There have been some reports of overlapping cases of influenza and COVID-19, said Schaffner, but there is not enough data about it yet. However, “patients in which this has been reported have often been hospitalized. So, if you get a dual infection, you will be more seriously ill. Who wants to be hit with two respiratory viruses simultaneously?”
Cardiologist Dr. Frederico Asch, of the American College of Cardiology, noted that this year he is particularly worried about older adults, and those with chronic health conditions, who are at higher risk of complications from both the flu and COVID-19.
In recent years, adults aged 65 years and older accounted for between 50% to 70% of flu-related hospitalization
Last year, nearly 93% of U.S. adults hospitalized for flu-related complications had at least one underlying medical condition, said Asch. “Having worked in the cardiac intensive care unit for many years, I have seen some of the worst complications of flu, including myocarditis, an inflammation of the heart muscle, which can result in heart failure and abnormal rhythms,” he said.
According to the CDC, the vaccination rate among adults 18 to 49 years old with at least one of chronic health conditions, such as cardiovascular disease, diabetes, obesity and chronic lung disease, was only 44% during the previous flu season.
“Flu can exacerbate underlying conditions and lead to life-threatening complications, like heart attack, stroke, permanent physical decline, pneumonia, hospitalizations. Adults with heart disease are at six times increased risk of having a heart attack within seven days of a flu infection,” said Asch.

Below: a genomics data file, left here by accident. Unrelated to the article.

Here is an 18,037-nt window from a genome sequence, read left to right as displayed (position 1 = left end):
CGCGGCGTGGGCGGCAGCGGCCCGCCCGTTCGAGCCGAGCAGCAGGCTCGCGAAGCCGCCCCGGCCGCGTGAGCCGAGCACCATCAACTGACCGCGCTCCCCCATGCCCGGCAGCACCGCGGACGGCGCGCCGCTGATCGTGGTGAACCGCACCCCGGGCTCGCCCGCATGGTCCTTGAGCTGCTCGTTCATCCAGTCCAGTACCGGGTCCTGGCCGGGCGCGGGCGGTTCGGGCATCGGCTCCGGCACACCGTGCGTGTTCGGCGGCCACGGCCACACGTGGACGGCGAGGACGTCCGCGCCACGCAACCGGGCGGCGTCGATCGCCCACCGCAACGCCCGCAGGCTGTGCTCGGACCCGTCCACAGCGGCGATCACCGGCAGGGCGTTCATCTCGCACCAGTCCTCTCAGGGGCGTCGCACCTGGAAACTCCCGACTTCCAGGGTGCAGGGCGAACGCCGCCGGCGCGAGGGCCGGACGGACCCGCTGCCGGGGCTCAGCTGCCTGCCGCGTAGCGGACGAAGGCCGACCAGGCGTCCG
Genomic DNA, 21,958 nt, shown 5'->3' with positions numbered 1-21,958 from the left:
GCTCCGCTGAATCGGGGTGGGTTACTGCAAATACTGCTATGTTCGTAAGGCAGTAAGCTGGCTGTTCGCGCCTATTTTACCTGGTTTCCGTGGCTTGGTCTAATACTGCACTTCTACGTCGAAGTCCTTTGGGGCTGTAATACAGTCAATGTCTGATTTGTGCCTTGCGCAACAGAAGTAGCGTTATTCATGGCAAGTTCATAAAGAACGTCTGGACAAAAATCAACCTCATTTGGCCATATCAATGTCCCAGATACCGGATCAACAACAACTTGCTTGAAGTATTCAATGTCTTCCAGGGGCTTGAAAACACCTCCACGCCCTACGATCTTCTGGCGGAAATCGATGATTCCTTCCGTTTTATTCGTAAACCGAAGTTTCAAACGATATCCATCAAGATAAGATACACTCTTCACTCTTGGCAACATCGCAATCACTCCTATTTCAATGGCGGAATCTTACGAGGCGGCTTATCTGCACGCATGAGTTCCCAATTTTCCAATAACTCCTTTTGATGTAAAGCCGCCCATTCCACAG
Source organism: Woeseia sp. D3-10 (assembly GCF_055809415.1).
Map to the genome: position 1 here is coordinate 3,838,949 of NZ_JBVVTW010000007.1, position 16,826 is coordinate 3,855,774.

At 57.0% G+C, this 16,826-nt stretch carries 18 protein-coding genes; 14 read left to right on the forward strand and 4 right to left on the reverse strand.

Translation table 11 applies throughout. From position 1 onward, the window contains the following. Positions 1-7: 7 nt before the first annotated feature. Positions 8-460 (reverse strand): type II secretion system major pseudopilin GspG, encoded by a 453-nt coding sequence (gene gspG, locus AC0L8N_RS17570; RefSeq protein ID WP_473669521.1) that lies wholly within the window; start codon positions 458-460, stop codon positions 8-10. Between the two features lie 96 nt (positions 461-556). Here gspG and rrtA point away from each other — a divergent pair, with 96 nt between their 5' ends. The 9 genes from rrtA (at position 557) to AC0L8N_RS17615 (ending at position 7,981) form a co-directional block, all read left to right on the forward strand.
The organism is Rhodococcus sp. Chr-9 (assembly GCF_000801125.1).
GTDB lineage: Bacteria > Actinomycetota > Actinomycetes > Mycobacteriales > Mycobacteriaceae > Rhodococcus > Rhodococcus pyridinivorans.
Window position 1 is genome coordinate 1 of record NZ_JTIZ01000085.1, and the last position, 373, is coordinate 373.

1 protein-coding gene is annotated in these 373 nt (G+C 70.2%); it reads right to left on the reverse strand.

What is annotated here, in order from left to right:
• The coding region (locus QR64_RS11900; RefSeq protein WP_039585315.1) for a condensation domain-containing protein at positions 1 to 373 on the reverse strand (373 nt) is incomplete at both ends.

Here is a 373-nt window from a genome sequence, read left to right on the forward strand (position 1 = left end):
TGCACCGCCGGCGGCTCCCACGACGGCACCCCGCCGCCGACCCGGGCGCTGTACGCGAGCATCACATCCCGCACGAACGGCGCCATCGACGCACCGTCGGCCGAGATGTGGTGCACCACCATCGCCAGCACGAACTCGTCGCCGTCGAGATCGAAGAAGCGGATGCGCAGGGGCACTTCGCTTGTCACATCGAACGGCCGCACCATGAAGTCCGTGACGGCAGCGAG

Vaccines have been shown to lower rates of cardiac arrest in people with heart disease, and to reduce admissions for stroke or heart failure, while reducing death rates in adults with Type 2 diabetes.
Further, racial disparities continue to affect flu vaccination rates. White individuals had higher flu vaccine coverage at 55%, compared to Black (46%) and Hispanic (47%) individuals. Although Black adults are more worried about co-infection with COVID-19 and flu than white and Hispanic adults, nearly 62% said they were not sure, or did not plan to get a flu vaccine this year, according to the survey.
“We need to increase the number of people getting vaccinated and focus especially on communities of color, which often bear a disproportionate burden of serious flu illness,” said Daniel B. Jernigan, director of the Influenza Division in the National Center for Immunization and Respiratory Diseases at the CDC.
In addition, for children, “we know that flu vaccination is critical, because it can significantly reduce a child’s risk of death,” said Dr. Patricia Whitley-Williams, professor of pediatrics, and chief of the Division of Pediatric Allergy, Immunology and Infectious Diseases at the Robert Wood Johnson Medical School at Rutgers University.
“This year in particular, we need to continue to focus on increasing vaccination rates among children and those who are at higher risk of severe complications from flu and COVID-19, including Black and Hispanic populations,” she said.
During the 2019-2020 flu season, 188 children in the U.S. died of flu-related causes, according to Whitley-Williams.
There is hope, if we look at countries like Australia and New Zealand, said Schaffner. They are reporting a significantly lower number of flu cases this year, which they attribute to “more influenza vaccines than they have ever had,” in addition to compliance with social distancing and mask wearing.
“I would hope we could promote that here,” Schaffner said. “But here, we don’t have the acceptance of vaccines that we would like, and we certainly don’t have a complete commitment on the part of our population to wearing masks. So, I don’t think we’re going to have quite the advantages of the Aussies. But, nonetheless, we’re out there trying to get as much flu vaccine used as possible.”